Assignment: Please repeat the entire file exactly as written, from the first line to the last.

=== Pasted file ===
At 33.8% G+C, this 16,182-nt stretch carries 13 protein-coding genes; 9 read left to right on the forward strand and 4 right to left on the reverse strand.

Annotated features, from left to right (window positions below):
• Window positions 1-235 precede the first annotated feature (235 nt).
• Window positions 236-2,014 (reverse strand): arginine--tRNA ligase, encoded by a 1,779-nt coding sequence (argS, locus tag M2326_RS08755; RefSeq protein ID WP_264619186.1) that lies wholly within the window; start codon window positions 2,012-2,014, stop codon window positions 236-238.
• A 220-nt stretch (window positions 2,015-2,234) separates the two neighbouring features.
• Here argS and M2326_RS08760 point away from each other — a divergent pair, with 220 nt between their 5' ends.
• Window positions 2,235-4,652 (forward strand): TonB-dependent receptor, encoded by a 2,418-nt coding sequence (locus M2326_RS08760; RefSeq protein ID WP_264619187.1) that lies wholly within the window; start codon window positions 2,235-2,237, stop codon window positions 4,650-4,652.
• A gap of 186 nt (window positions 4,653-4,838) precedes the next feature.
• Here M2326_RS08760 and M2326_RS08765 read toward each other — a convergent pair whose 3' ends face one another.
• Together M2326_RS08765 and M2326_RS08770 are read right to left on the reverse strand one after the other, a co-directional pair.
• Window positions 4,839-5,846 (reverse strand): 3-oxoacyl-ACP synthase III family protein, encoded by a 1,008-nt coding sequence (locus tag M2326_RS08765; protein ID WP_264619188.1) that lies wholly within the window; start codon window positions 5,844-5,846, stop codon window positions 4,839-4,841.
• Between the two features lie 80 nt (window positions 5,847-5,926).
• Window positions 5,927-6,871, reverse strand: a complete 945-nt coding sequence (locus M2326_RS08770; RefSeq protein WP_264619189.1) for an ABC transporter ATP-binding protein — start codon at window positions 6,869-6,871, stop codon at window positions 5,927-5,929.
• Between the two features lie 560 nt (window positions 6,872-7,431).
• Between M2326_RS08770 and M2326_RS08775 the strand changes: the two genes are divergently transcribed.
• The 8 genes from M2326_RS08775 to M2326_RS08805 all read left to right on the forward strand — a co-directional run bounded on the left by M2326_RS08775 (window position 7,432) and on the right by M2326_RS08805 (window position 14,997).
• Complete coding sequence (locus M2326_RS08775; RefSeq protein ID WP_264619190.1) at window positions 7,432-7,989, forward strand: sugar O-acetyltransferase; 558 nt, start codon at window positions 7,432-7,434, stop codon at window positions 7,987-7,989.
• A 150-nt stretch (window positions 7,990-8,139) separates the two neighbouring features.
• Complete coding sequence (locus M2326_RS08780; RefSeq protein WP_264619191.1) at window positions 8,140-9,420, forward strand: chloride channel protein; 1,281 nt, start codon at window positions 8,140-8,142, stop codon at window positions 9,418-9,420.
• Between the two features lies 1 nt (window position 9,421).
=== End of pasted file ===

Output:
At 33.8% G+C, this 16,182-nt stretch carries 13 protein-coding genes; 9 read left to right on the forward strand and 4 right to left on the reverse strand.

Annotated features, from left to right (window positions below):
• Window positions 1-235 precede the first annotated feature (235 nt).
• Window positions 236-2,014 (reverse strand): arginine--tRNA ligase, encoded by a 1,779-nt coding sequence (argS, locus tag M2326_RS08755; RefSeq protein ID WP_264619186.1) that lies wholly within the window; start codon window positions 2,012-2,014, stop codon window positions 236-238.
• A 220-nt stretch (window positions 2,015-2,234) separates the two neighbouring features.
• Here argS and M2326_RS08760 point away from each other — a divergent pair, with 220 nt between their 5' ends.
• Window positions 2,235-4,652 (forward strand): TonB-dependent receptor, encoded by a 2,418-nt coding sequence (locus M2326_RS08760; RefSeq protein ID WP_264619187.1) that lies wholly within the window; start codon window positions 2,235-2,237, stop codon window positions 4,650-4,652.
• A gap of 186 nt (window positions 4,653-4,838) precedes the next feature.
• Here M2326_RS08760 and M2326_RS08765 read toward each other — a convergent pair whose 3' ends face one another.
• Together M2326_RS08765 and M2326_RS08770 are read right to left on the reverse strand one after the other, a co-directional pair.
• Window positions 4,839-5,846 (reverse strand): 3-oxoacyl-ACP synthase III family protein, encoded by a 1,008-nt coding sequence (locus tag M2326_RS08765; protein ID WP_264619188.1) that lies wholly within the window; start codon window positions 5,844-5,846, stop codon window positions 4,839-4,841.
• Between the two features lie 80 nt (window positions 5,847-5,926).
• Window positions 5,927-6,871, reverse strand: a complete 945-nt coding sequence (locus M2326_RS08770; RefSeq protein WP_264619189.1) for an ABC transporter ATP-binding protein — start codon at window positions 6,869-6,871, stop codon at window positions 5,927-5,929.
• Between the two features lie 560 nt (window positions 6,872-7,431).
• Between M2326_RS08770 and M2326_RS08775 the strand changes: the two genes are divergently transcribed.
• The 8 genes from M2326_RS08775 to M2326_RS08805 all read left to right on the forward strand — a co-directional run bounded on the left by M2326_RS08775 (window position 7,432) and on the right by M2326_RS08805 (window position 14,997).
• Complete coding sequence (locus M2326_RS08775; RefSeq protein ID WP_264619190.1) at window positions 7,432-7,989, forward strand: sugar O-acetyltransferase; 558 nt, start codon at window positions 7,432-7,434, stop codon at window positions 7,987-7,989.
• A 150-nt stretch (window positions 7,990-8,139) separates the two neighbouring features.
• Complete coding sequence (locus M2326_RS08780; RefSeq protein WP_264619191.1) at window positions 8,140-9,420, forward strand: chloride channel protein; 1,281 nt, start codon at window positions 8,140-8,142, stop codon at window positions 9,418-9,420.
• Between the two features lies 1 nt (window position 9,421).